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But when those charms are past, for charms are frail,
Where then, ah! where shall poverty reside,
If to the city sped- What waits him there? To see profusion that he must not share; To see ten thousand baneful arts combin'd To pamper luxury, and thin mankind; To see each joy the sons of pleasure know, Extorted from his fellow-creature's woe. Here, while the courtier glitters in brocade, There the pale artist plies the sickly trade; Here, while the proud their long-drawn pomps display, There the black gibbet glooms beside the way. The dome where pleasure holds her midnight reign, Here, richly deck'd, admits the gorgeous train;
Tumultuous grandeur crowds the blazing square,
Do thine, sweet AUBURN, thine, the loveliest train,
To distant climes, a dreary scene, Where half the convex world intrudes between, Through torrid tracts with fainting steps they go, Where wild Altamat murmurs to their woe.
* [" These poor shivering females have once seen happier days, and been Aattered into beauty. They have been prostituted to the gay luxurious villain, and are now turned out to meet the severity of winter. Perhaps, now lying at the doors of their betrayers, they sue to wretches whose hearts are insensible, or debauchees who may curse, but will not relieve them.”—Citizen of the World, No. cxviii. See vol. ii. p. 464 ]
t(A river of Georgia, North America ; introduced here probably from
Far different there from all that charm'd before,
being mentioned in conversation by General Oglethorpe, the founder of that state, with whom Goldsmith was intimate ]
* [" The poet,” says Dr. Percival, " is not on all occasions to be confined within the precise boundaries of truth. What writer of lively fancy, in describing a morning walk on the banks of Keswick, would not embellish the beauty of the scene by the melody of birds, and thus add the charms of music to all the enchantments of vision ? Yet, I believe, there is not a feathered songster to be found in those delightful vales: probably owing to the terrors inspired by the birds of prey which abound on the mountains that surround them. The same observation will perhaps justity the author of the Deserted Village,' when he attempts to magnify the terrors of an American wilderness by introducing a tiger into the tremendous group, though this animal has never yet been found in the British trans-Atlantic settlements.”— IVorks, vol. ii. p. 170, edit. 1806.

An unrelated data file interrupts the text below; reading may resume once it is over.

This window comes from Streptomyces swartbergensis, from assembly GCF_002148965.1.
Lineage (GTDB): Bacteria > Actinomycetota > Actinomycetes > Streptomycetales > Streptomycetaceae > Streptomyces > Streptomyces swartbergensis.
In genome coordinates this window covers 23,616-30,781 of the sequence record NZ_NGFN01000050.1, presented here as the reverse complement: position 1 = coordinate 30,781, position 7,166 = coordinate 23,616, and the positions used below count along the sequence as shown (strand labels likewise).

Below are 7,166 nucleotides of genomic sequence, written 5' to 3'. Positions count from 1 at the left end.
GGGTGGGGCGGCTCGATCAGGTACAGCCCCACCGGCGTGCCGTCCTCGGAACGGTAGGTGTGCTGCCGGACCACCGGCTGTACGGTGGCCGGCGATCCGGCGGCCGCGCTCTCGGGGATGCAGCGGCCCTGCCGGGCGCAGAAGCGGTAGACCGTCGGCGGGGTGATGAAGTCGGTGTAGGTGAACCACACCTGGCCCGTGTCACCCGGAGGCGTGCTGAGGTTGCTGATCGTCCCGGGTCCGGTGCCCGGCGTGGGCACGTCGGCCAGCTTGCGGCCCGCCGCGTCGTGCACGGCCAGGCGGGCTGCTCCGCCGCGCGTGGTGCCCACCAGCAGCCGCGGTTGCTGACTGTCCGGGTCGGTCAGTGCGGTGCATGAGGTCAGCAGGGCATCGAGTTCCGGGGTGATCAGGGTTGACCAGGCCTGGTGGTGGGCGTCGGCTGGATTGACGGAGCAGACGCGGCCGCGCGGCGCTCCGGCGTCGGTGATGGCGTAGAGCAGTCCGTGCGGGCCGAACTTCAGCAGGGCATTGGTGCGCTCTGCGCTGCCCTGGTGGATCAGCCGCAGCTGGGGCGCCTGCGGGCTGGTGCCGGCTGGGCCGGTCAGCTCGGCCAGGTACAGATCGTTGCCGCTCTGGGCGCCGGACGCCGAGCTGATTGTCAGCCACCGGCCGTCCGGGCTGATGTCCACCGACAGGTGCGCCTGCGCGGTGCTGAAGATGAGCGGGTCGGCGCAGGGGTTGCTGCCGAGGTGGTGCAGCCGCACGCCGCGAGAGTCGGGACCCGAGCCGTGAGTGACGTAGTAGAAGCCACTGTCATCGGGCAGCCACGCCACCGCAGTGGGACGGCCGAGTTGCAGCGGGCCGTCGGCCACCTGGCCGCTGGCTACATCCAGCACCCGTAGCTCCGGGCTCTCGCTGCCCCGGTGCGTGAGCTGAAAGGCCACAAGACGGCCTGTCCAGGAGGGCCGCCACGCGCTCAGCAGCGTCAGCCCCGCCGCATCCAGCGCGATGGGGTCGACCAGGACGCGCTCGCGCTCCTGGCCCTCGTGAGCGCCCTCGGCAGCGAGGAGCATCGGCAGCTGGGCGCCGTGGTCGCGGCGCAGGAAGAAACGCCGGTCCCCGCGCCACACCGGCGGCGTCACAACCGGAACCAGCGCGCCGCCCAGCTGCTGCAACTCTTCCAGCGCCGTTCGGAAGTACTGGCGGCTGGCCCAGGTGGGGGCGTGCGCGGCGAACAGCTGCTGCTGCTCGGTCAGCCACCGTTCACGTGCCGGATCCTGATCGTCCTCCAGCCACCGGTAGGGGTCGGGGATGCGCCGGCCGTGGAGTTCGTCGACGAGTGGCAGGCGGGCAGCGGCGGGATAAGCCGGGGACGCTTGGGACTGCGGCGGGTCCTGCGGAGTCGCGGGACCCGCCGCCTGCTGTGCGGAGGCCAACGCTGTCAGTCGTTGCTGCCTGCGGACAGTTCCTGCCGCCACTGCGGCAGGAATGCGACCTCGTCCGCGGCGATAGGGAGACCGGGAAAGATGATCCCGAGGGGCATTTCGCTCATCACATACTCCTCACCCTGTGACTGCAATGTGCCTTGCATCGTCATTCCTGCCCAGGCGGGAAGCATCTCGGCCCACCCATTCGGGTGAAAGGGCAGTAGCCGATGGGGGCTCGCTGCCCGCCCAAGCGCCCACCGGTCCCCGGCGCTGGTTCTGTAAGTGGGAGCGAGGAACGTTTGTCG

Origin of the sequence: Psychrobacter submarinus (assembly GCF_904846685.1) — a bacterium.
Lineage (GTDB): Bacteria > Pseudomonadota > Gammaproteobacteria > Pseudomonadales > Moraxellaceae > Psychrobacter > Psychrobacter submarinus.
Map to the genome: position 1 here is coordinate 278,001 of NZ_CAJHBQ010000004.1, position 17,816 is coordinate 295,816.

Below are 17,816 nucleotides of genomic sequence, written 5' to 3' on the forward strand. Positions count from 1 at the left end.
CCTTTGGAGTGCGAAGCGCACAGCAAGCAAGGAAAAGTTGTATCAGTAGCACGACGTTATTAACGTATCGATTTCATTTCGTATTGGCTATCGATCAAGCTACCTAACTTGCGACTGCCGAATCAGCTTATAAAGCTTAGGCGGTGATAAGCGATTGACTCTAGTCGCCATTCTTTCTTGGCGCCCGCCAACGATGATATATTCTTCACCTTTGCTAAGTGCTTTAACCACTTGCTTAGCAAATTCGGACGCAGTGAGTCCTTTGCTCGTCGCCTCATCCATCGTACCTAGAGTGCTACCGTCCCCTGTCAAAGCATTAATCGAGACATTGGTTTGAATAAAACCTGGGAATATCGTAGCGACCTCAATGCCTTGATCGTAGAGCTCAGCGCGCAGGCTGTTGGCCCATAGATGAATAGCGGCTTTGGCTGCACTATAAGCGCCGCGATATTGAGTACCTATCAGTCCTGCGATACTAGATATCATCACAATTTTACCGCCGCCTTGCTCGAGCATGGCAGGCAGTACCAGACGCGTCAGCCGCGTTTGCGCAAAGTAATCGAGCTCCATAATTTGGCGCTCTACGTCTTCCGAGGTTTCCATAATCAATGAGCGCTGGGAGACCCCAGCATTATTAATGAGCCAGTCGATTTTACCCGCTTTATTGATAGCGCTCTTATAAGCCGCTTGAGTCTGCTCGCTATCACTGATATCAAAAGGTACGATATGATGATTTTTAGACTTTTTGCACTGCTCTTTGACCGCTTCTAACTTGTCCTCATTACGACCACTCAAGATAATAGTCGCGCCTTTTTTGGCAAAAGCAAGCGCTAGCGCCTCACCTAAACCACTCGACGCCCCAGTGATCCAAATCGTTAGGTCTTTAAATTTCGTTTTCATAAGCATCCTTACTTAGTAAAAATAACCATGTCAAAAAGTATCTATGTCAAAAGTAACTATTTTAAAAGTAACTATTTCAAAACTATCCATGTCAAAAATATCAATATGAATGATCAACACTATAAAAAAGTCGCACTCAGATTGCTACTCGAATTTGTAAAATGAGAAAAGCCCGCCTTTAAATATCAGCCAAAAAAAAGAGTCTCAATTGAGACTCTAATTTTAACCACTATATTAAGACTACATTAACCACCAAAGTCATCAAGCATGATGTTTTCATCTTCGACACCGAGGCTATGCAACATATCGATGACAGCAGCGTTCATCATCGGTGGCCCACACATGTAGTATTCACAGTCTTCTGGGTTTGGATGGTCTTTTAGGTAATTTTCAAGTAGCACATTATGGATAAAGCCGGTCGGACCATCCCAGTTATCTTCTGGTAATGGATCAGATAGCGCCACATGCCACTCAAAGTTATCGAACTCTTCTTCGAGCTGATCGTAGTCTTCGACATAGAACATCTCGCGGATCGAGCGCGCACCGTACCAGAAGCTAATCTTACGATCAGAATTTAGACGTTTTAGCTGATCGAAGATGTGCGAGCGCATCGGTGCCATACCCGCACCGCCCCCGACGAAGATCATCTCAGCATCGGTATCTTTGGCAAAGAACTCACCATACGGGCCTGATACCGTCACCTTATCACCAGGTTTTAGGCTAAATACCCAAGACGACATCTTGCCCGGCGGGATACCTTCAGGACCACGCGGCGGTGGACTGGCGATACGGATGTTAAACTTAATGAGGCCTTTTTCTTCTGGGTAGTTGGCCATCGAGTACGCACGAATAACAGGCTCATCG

“ I believe I have taken a poetical license to transplant the jackal from Asia. In Greece I never saw nor heard these animals; but among the ruins of Ephesus I have heard them hy hundreds. They haunt ruins and follow armies."-LORD Byron, Siege of Corinth, note.]
Good Heaven! what sorrows gloom'd that parting day, That called them from their native walks away; When the poor exiles, every pleasure past, Hung round the bowers, and fondly look'd their last, And took a long farewell, and wish'd in vain For seats like these beyond the western main ; And shuddering still to face the distant deep, Return'd and wept, and still return'd to weep. The good old sire, the first prepar’d to go To new-found worlds, and wept for others' woe; But for himself, in conscious virtue brave, He only wished for worlds beyond the grave. His lovely daughter, lovelier in her tears, The fond companion of his helpless years, Silent went next, neglectful of her charms, And left a lover's for her father's arms. With louder plaints the mother spoke her woes, And blest the cot where every pleasure rose; And kiss'd her thoughtless babes with many a tear, And clasp'd them close, in sorrow doubly dear ; Whilst her fond husband strove to lend relief In all the silent manliness of grief.*
O luxury! thou curst by IIeaven's decree,
'1" In all the decent manliness of grief."--First edit.)
Till sapp'd their strength, and every part unsound, Down, down they sink, and spread a ruin round.
E'en now the devastation is begun, And half the business of destruction done ; E'en now, methinks, as pondering here I stand, I see the rural virtues leave the land. Down where you anchoring vessel spreads the sail, That idly waiting flaps with every gale, Downward they move, a melancholy band, Pass from the shore and darken all the strand. Contented toil, and hospitable care, And kind connubial tenderness, are there; And piety with wishes plac'd above, And steady loyalty, and faithful love. And thou, sweet Poetry, thou loveliest maid, Still first to fly where sensual joys invade; Unfit in these degenerate times of shame, To catch the heart, or strike for honest fame; Dear charming nymphı, neglected and decried, My shame in crowds, iny solitary pride. Thou source of all my bliss, and all my woe, That found'st me poor at first, and keep’st me so ; Thou guide, by which the nobler arts excel, Thou nurse of every virtue, fare thee well! Farewell, and ( ! where'er thy voice he tried, On Torno's cliffs, or lambamarca's side, Whether where cyuinoctial fervors glow, Or winter wraps the polar world in snow, Still let thy voice, prevailing over time, Redress the rigors of th' inclement clime; Aid slighted truth with thy persuasive strain,